medwireNews: Data from primary care suggest that use of sodium-glucose cotransporter (SGLT)2 inhibitors, and possibly glucagon-like peptide (GLP)-1 receptor agonists, may reduce the risk for cardiovascular disease (CVD) events in people with type 2 diabetes without previous events.
“These data call for trials to evaluate the efficacy and cost-effectiveness of these interventions and their combination in the primary prevention setting,” say the researchers, adding that “pragmatic trials embedded within health care systems” could be the optimal approach.
They concede that these medications are expensive, but stress that “80% of diabetes care costs cover managing complications, mostly CVD.”
As reported in Diabetes Care, Alison Wright (University of Manchester, UK) and study co-authors used data from 440,089 UK primary care patients with type 2 diabetes in nested case–control analyses. The cases were matched with up to 20 controls by age, sex, healthcare practice, date of cohort entry, and diabetes duration.
Among the 336,334 people initially free of major adverse cardiovascular events (myocardial infarction, stroke, or cardiovascular death), use of an SGLT2 inhibitor was associated with a significant 18% reduction in the likelihood of having a first event.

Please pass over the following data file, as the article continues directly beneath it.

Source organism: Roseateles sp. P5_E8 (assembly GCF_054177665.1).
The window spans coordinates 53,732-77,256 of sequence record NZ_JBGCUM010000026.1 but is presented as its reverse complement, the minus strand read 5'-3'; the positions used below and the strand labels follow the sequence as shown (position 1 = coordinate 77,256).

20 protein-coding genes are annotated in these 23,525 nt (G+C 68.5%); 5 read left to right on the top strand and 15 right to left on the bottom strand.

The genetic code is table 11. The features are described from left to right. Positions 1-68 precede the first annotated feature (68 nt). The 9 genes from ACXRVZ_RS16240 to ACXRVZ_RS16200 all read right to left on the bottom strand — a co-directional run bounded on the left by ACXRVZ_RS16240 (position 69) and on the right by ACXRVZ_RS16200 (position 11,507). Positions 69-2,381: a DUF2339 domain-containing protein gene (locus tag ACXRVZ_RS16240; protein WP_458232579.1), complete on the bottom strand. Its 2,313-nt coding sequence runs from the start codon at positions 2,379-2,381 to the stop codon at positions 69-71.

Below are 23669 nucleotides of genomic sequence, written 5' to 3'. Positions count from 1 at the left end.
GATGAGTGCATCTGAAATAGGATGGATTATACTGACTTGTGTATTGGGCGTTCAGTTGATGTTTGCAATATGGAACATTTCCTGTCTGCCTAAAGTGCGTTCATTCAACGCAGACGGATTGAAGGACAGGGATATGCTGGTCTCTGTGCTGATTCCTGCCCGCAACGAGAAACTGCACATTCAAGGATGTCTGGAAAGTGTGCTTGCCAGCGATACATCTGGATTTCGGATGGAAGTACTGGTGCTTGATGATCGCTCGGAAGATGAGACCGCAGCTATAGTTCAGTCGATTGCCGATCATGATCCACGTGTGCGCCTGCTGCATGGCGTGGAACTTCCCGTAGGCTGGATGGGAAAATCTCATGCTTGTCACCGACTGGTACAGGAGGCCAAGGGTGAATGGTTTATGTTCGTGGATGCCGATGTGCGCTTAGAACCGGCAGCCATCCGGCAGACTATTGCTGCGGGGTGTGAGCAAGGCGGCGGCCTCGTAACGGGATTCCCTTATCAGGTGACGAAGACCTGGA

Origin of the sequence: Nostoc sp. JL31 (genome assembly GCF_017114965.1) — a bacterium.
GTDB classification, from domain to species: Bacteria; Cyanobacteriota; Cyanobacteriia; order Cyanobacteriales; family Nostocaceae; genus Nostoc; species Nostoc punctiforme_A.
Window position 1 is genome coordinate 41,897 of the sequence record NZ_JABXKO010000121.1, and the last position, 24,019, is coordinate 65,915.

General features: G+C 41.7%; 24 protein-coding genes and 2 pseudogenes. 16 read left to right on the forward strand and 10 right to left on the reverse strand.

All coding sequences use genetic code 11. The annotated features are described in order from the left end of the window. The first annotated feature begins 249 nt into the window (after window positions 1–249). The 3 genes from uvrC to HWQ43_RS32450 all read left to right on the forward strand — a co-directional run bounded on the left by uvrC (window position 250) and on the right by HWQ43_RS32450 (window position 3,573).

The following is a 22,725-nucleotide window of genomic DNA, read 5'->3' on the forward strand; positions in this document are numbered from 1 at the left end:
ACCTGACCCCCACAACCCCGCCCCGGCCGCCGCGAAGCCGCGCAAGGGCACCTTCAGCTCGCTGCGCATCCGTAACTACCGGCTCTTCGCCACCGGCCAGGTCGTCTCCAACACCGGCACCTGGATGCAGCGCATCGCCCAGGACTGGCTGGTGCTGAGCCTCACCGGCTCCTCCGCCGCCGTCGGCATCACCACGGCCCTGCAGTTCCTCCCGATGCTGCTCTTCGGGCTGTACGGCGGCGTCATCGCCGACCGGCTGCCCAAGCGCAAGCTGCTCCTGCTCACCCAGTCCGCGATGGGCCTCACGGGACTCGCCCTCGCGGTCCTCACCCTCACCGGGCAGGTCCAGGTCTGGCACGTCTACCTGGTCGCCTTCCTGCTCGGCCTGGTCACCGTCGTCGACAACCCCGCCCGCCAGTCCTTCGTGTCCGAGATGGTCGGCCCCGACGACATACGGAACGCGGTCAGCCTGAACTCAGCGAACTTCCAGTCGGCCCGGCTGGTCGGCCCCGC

Combining SGLT2 inhibitors with GLP-1 receptor agonists was associated with an even larger 30% reduction, despite use of the latter medications alone being associated with only a nonsignificant 7% reduced likelihood. These associations were independent of factors including ethnicity, deprivation, microvascular complications, comorbidities, glycated hemoglobin, BMI, and other medications.
Among the 411,206 study participants without heart failure at baseline, the likelihood of having a first event was a significant 51% lower with use of an SGLT2 inhibitor, a smaller but still significant 18% lower with use of a GLP-1 receptor agonist, and 57% lower with the combination.
The data contrast somewhat with clinical trial findings for secondary prevention, which support GLP-1 receptor agonists for prevention of atherosclerotic events, and SGLT2 inhibitors for heart failure prevention.
But Wright and team note the “growing evidence” that myocardial metabolic abnormalities can contribute to heart failure risk, and that the GLP-1 protein boosts insulin secretion, insulin sensitivity, and glucose uptake. This means that GLP-1 receptor agonist treatment “could be a potential modulator to enhance myocardial glucose metabolism” and therefore reduce heart failure risk, they believe.
Finally, the researchers observe that SGLT2 inhibitors and GLP-1 receptor agonists have “overlapping and distinct mechanisms of action,” which could account for the positive effects observed in this study, although they caution that only a limited number of people received both medication classes.
“The combined use of these agents is of significant interest because we are not aware of any trials investigating their effectiveness,” they write.
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